Rep. Peter King continued the GOP tiff between libertarians and GOP hawks on Fox News Sunday by saying that Senator Rand Paul's depiction of NSA surveillance is "just a grab bag of misinformation and distortion." He added, "I totally disagree with that and I fully disagree with what Sen. Rand Paul said." Speaking specifically about the most recent round of revelations about privacy violations by the agency, King added, "Whatever mistakes were made were inadvertent, and If you have a 99.99 percent batting average, that’s better than most media people do, most politicians do,” King said in defense of the NSA. I have tremendous respect for Gen. [Keith] Alexander and the NSA.” he added. “This whole tone of snooping and spying that we use, I think it’s horrible. It’s really a distortion and a smear and a slander of good, patriotic Americans."
Senator Rand Paul, for his part, called for congressional hearings on NSA surveillance in the wake of the latest Washington Post story on intelligence oversight. "You know, I think it would be better with more oversight, but there are some things they are doing that I fundamentally think are unconstitutional," Paul said, speaking to Fox News Sunday. He added, "he thinks that if he gets some lawyers together from the NSA and they do a Power Point presentation and tell him everything is okay, that the NSA can police themselves. But one of the fundamental things that our founders put in place was they wanted to separate police power from the judiciary power."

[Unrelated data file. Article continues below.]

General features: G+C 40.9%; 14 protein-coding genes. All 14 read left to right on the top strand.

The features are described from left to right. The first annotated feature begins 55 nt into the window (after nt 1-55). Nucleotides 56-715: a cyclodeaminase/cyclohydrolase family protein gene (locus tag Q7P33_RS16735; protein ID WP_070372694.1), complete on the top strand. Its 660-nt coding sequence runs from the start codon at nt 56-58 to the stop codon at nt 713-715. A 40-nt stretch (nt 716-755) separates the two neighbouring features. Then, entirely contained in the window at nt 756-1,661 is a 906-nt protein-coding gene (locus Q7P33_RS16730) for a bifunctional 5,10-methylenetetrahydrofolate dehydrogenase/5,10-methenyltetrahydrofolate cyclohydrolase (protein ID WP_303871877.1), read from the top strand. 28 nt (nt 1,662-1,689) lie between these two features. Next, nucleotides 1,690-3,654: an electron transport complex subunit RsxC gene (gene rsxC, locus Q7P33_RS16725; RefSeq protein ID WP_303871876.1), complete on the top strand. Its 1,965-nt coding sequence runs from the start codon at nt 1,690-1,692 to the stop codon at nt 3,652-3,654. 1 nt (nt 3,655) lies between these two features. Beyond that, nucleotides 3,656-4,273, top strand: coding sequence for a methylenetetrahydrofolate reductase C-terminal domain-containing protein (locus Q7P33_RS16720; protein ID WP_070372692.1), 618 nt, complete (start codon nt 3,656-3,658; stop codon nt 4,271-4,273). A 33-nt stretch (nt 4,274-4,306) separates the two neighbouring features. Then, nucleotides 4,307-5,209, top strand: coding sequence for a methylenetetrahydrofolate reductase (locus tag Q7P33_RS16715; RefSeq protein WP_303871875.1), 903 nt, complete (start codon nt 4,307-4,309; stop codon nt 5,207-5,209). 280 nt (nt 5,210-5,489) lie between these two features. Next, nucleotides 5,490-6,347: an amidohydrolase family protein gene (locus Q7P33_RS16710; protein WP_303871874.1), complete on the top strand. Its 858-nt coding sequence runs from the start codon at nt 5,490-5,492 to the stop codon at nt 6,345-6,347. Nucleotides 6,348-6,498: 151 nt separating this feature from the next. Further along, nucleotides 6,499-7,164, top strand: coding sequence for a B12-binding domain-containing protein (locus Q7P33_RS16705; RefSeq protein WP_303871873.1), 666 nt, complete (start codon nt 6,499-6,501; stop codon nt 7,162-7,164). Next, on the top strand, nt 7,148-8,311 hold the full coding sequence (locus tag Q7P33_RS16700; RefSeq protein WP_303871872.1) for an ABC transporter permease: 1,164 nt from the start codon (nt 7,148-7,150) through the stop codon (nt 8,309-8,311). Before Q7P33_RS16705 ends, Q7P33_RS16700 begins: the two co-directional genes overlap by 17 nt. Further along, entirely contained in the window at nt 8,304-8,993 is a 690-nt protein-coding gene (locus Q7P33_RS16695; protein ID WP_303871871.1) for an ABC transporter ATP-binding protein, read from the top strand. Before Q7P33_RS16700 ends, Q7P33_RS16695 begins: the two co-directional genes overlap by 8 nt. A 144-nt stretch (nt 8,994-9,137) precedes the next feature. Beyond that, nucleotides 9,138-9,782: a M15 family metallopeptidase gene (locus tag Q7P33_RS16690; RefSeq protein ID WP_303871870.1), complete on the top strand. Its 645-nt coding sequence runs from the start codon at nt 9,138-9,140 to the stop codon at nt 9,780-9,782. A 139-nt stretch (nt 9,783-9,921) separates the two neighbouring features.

Rep. Justin Amash was also on the anti-NSA beat this Sunday, speaking to CNN's State of the Union. "the records of every American in the United States are being collected without suspicion," Amash said, while adding that he hoped the recent revelations about the agency's privacy violations would give him another chance to try and pass legislation limiting the NSA's data collection powers.
Republican National Committee Chair Reince Priebus went after former Romney adviser Eric Fehrnstorm on ABC's This Week after the former aide criticized the RNC chairman's decision to boycott CNN and NBC over their upcoming Hillary Clinton films:
Bad optics for the RNC to block CNN and NBC from sponsoring presidential debates. Attacking the media is a loser's game.— Eric Fehrnstrom (@EricFehrn) August 16, 2013
"Well, I don't know if his Etch A Sketch is on tilt. ... I'm not really taking advice from Eric Fehrnstrom right now," Priebus said, adding, "I'm trying to build a party that's year-round. I'm trying to fix a data and digital operation, I'm trying to get a hold of a primary process and a debate debacle that as you know, I've called the traveling circus." Fehrnstrom, of course, is the Romney aide who famously called the candidate's policies as resettable as an Etch-a-Sketch going into the fall stretch of the 2012 campaign.
This article is from the archive of our partner The Wire.